Garden Plant of the Month for March: Azalea
A flowering Azalea is a source of endless delight. March is an excellent month to place your Azalea in the garden so that you can enjoy a truly explosive cascade of flowers from May onwards. Meet the Garden Plant of the Month for March.
The Azalea is a garden plant with many faces that looks fantastic in almost any garden, from hyper-minimalist to natural. The plant flowers profusely and elegantly in May and June with romantic flowers in white, pink, red or burgundy, but there are also varieties with bi-coloured flowers. This garden plant’s shape is as varied as its colour palette: from a standard shrub to a lollipop tree, and pyramid-shaped plants. Even the shape of the flower can vary, from large and small to double and single flowered. You might also be surprised to know that there are Azaleas with bright green or ‘black’ leaves.
The ancient versions of the Azalea have been around for 70 million years. The plant is native to Japan and China and its 150+ species are part of the Rhododendron family. The garden plant that we know in Europe was originally cultivated by Buddhist monks and brought here during the days of the Dutch East Indies Company.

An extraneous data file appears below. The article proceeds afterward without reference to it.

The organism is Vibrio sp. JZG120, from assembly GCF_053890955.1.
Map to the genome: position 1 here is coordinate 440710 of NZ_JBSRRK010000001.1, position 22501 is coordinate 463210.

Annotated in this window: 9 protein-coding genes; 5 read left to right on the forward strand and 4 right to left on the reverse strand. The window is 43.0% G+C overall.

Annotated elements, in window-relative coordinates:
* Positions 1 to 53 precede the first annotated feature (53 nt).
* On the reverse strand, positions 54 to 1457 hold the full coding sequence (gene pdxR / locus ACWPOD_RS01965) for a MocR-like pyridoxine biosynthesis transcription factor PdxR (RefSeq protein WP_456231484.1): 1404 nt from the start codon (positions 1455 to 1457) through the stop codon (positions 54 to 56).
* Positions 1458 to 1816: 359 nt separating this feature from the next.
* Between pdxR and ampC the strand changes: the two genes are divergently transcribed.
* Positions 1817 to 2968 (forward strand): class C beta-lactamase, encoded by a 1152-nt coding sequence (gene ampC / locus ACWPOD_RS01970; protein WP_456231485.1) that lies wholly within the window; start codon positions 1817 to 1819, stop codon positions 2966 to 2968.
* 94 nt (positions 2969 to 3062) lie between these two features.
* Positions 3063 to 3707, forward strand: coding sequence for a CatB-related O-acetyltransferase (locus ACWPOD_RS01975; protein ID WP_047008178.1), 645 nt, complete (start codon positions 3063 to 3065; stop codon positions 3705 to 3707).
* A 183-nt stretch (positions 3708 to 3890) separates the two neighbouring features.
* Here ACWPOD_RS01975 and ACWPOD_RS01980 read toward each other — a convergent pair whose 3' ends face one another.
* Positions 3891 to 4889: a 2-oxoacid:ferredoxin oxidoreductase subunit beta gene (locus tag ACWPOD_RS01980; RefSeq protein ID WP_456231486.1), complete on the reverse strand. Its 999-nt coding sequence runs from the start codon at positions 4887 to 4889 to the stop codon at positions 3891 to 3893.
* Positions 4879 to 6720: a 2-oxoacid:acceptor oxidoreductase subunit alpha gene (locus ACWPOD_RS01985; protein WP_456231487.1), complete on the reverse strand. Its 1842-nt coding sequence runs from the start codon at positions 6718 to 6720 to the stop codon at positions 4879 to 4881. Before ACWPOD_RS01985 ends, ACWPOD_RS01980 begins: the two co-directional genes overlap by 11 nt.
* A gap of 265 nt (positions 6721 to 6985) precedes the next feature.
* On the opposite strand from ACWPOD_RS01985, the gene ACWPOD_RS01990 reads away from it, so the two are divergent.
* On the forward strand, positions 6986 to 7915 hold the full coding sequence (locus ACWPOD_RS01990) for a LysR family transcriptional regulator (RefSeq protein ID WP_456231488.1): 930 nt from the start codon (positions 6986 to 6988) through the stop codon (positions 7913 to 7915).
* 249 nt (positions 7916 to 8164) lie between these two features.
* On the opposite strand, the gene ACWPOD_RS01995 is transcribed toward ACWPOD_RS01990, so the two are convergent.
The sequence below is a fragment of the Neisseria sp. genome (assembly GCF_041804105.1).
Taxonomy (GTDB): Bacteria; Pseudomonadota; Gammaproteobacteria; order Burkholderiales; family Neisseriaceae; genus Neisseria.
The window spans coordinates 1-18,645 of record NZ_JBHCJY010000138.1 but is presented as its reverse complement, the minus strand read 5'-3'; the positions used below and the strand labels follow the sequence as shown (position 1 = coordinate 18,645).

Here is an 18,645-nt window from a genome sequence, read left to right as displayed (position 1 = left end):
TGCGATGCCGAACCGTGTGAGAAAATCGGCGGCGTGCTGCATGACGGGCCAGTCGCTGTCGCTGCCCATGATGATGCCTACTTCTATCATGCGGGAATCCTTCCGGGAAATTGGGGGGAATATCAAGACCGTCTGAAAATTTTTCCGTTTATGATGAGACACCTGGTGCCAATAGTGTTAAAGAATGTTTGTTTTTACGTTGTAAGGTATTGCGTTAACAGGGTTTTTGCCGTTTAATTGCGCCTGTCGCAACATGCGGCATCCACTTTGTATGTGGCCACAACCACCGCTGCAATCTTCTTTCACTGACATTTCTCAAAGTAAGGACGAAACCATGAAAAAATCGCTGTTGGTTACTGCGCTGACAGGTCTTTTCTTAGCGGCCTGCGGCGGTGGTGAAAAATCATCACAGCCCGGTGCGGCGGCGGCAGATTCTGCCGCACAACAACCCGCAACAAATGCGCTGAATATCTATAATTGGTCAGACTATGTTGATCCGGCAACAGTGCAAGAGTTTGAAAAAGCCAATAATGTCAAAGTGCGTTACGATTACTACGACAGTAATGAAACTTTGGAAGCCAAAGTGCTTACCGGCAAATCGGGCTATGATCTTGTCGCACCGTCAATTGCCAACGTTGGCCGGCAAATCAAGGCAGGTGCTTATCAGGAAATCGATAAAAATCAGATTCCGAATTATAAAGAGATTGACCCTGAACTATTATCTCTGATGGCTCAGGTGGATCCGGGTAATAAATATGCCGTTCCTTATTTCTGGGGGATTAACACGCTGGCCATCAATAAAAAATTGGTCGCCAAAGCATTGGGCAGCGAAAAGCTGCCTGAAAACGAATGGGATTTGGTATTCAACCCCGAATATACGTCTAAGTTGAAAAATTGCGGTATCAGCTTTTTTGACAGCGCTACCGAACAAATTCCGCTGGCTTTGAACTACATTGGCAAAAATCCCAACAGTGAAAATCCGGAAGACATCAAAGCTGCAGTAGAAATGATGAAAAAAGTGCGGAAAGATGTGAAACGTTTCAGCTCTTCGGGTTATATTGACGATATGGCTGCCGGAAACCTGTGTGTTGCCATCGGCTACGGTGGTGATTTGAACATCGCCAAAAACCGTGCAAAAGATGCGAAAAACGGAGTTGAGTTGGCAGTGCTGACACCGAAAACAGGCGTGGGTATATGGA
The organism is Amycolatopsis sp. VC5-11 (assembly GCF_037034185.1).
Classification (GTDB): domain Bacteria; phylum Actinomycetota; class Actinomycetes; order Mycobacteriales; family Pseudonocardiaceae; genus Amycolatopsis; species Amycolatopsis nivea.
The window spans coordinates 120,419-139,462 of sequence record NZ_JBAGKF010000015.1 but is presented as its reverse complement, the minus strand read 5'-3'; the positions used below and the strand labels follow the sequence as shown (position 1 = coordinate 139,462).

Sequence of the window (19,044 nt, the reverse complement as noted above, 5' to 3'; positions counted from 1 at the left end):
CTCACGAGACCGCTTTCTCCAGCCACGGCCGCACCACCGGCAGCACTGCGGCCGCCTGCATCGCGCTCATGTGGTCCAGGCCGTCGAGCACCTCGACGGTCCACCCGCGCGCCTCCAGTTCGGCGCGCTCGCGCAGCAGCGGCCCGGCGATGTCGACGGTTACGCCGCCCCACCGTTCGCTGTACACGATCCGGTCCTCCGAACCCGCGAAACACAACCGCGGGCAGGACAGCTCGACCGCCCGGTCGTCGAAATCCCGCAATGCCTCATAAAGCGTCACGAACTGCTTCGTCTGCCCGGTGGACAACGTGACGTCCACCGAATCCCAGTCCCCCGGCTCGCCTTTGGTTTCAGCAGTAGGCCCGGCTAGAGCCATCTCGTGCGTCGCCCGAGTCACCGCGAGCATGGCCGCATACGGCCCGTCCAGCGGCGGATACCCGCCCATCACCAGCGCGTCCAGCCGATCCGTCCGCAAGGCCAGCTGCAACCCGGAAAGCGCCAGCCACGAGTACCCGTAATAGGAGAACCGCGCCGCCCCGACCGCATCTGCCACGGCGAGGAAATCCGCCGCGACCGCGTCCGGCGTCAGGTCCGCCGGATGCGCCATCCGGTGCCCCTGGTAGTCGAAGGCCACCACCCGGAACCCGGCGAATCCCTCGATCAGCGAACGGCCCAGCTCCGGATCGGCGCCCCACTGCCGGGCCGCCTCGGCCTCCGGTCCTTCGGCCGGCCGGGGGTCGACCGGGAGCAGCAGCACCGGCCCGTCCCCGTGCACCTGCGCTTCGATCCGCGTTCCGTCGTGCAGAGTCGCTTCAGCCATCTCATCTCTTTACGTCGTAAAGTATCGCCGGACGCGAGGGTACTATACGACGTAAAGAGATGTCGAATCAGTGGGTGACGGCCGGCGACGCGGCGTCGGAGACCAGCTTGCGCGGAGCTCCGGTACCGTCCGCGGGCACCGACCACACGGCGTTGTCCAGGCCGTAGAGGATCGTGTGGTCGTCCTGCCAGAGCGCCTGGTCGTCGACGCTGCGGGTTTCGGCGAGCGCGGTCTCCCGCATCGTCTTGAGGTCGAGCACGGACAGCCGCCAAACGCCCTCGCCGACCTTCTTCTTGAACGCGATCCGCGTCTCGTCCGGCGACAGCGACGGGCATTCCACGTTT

The Azalea is a hardy plant which prefers a semi-shady spot in the garden, because the soil there is usually a bit damper. Plant Azaleas deep: the hole should be twice the size and depth of the root ball. However, the garden plant is also very suitable for use in containers on the patio. Do ensure that excess (rain) water can drain, for example by using hydro beads or a hole in the bottom of the pot. Remove wilted flowers. Azaleas are best pruned after flowering.
- The botanical name is derived from the Greek word ‘azeleos’, which means ‘dry’ and refers to the plant’s woody branches.
- In China the Azalea is known as the ‘I’m thinking of home’ shrub.
- The Azalea is the national flower of Nepal.
- In Japan giving someone an Azalea symbolises giving them happiness.
More information about the Azalea and other garden plants can be found at Thejoyofplants.co.uk.
Published on: 10 March 2016